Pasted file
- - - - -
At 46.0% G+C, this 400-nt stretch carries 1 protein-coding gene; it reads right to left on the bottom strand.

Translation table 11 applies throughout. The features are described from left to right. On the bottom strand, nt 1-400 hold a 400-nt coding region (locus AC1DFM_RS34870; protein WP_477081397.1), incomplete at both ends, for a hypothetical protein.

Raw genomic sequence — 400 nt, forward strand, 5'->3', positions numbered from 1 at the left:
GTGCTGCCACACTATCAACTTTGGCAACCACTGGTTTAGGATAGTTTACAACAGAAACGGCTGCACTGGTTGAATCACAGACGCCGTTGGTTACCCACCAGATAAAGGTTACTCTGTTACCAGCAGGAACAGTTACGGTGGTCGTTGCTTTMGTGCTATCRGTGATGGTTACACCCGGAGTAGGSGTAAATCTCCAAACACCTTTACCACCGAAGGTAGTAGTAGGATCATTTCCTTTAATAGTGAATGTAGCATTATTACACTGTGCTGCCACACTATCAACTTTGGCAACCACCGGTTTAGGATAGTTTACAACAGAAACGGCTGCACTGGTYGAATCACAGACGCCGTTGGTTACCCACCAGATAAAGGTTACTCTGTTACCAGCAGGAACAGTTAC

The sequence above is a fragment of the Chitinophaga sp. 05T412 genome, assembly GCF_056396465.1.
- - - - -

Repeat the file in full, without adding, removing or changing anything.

At 46.0% G+C, this 400-nt stretch carries 1 protein-coding gene; it reads right to left on the bottom strand.

Translation table 11 applies throughout. The features are described from left to right. On the bottom strand, nt 1-400 hold a 400-nt coding region (locus AC1DFM_RS34870; protein WP_477081397.1), incomplete at both ends, for a hypothetical protein.

Raw genomic sequence — 400 nt, forward strand, 5'->3', positions numbered from 1 at the left:
GTGCTGCCACACTATCAACTTTGGCAACCACTGGTTTAGGATAGTTTACAACAGAAACGGCTGCACTGGTTGAATCACAGACGCCGTTGGTTACCCACCAGATAAAGGTTACTCTGTTACCAGCAGGAACAGTTACGGTGGTCGTTGCTTTMGTGCTATCRGTGATGGTTACACCCGGAGTAGGSGTAAATCTCCAAACACCTTTACCACCGAAGGTAGTAGTAGGATCATTTCCTTTAATAGTGAATGTAGCATTATTACACTGTGCTGCCACACTATCAACTTTGGCAACCACCGGTTTAGGATAGTTTACAACAGAAACGGCTGCACTGGTYGAATCACAGACGCCGTTGGTTACCCACCAGATAAAGGTTACTCTGTTACCAGCAGGAACAGTTAC

The sequence above is a fragment of the Chitinophaga sp. 05T412 genome, assembly GCF_056396465.1.